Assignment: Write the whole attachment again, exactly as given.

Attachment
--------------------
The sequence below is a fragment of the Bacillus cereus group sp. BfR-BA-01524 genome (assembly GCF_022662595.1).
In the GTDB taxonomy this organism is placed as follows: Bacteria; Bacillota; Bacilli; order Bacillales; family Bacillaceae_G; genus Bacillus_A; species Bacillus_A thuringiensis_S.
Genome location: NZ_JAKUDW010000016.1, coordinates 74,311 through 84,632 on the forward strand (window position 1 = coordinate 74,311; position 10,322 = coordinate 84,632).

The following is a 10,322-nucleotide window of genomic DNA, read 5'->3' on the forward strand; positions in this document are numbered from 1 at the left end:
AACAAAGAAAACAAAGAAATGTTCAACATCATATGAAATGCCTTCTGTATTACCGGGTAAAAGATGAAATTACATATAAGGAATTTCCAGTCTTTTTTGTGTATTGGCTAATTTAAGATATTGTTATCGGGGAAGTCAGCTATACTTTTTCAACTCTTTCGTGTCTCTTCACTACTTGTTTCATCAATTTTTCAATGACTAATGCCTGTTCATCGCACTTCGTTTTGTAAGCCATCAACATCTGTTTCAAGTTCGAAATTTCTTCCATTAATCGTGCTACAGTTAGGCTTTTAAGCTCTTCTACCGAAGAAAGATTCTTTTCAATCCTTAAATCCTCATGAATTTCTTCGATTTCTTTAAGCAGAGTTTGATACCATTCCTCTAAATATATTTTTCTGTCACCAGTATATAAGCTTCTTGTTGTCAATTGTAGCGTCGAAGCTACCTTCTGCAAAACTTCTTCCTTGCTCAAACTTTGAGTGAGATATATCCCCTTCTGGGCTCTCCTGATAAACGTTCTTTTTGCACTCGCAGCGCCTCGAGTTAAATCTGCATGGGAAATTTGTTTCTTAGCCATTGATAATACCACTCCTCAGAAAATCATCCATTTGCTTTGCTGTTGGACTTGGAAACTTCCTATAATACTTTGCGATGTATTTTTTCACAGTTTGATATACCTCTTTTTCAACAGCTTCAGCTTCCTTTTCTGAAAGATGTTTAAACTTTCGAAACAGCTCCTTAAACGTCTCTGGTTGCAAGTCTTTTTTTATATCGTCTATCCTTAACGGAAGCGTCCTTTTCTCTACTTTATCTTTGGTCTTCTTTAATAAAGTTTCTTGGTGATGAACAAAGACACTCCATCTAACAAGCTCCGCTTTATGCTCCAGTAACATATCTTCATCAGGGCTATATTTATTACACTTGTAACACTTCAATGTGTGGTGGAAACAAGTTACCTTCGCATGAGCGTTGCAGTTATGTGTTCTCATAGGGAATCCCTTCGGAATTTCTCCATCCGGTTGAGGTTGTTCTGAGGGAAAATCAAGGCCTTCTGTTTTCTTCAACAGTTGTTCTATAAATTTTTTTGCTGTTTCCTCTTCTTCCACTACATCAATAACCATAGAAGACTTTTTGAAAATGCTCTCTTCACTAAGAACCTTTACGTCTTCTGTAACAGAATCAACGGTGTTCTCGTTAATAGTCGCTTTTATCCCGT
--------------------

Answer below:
The sequence below is a fragment of the Bacillus cereus group sp. BfR-BA-01524 genome (assembly GCF_022662595.1).
In the GTDB taxonomy this organism is placed as follows: Bacteria; Bacillota; Bacilli; order Bacillales; family Bacillaceae_G; genus Bacillus_A; species Bacillus_A thuringiensis_S.
Genome location: NZ_JAKUDW010000016.1, coordinates 74,311 through 84,632 on the forward strand (window position 1 = coordinate 74,311; position 10,322 = coordinate 84,632).

The following is a 10,322-nucleotide window of genomic DNA, read 5'->3' on the forward strand; positions in this document are numbered from 1 at the left end:
AACAAAGAAAACAAAGAAATGTTCAACATCATATGAAATGCCTTCTGTATTACCGGGTAAAAGATGAAATTACATATAAGGAATTTCCAGTCTTTTTTGTGTATTGGCTAATTTAAGATATTGTTATCGGGGAAGTCAGCTATACTTTTTCAACTCTTTCGTGTCTCTTCACTACTTGTTTCATCAATTTTTCAATGACTAATGCCTGTTCATCGCACTTCGTTTTGTAAGCCATCAACATCTGTTTCAAGTTCGAAATTTCTTCCATTAATCGTGCTACAGTTAGGCTTTTAAGCTCTTCTACCGAAGAAAGATTCTTTTCAATCCTTAAATCCTCATGAATTTCTTCGATTTCTTTAAGCAGAGTTTGATACCATTCCTCTAAATATATTTTTCTGTCACCAGTATATAAGCTTCTTGTTGTCAATTGTAGCGTCGAAGCTACCTTCTGCAAAACTTCTTCCTTGCTCAAACTTTGAGTGAGATATATCCCCTTCTGGGCTCTCCTGATAAACGTTCTTTTTGCACTCGCAGCGCCTCGAGTTAAATCTGCATGGGAAATTTGTTTCTTAGCCATTGATAATACCACTCCTCAGAAAATCATCCATTTGCTTTGCTGTTGGACTTGGAAACTTCCTATAATACTTTGCGATGTATTTTTTCACAGTTTGATATACCTCTTTTTCAACAGCTTCAGCTTCCTTTTCTGAAAGATGTTTAAACTTTCGAAACAGCTCCTTAAACGTCTCTGGTTGCAAGTCTTTTTTTATATCGTCTATCCTTAACGGAAGCGTCCTTTTCTCTACTTTATCTTTGGTCTTCTTTAATAAAGTTTCTTGGTGATGAACAAAGACACTCCATCTAACAAGCTCCGCTTTATGCTCCAGTAACATATCTTCATCAGGGCTATATTTATTACACTTGTAACACTTCAATGTGTGGTGGAAACAAGTTACCTTCGCATGAGCGTTGCAGTTATGTGTTCTCATAGGGAATCCCTTCGGAATTTCTCCATCCGGTTGAGGTTGTTCTGAGGGAAAATCAAGGCCTTCTGTTTTCTTCAACAGTTGTTCTATAAATTTTTTTGCTGTTTCCTCTTCTTCCACTACATCAATAACCATAGAAGACTTTTTGAAAATGCTCTCTTCACTAAGAACCTTTACGTCTTCTGTAACAGAATCAACGGTGTTCTCGTTAATAGTCGCTTTTATCCCGT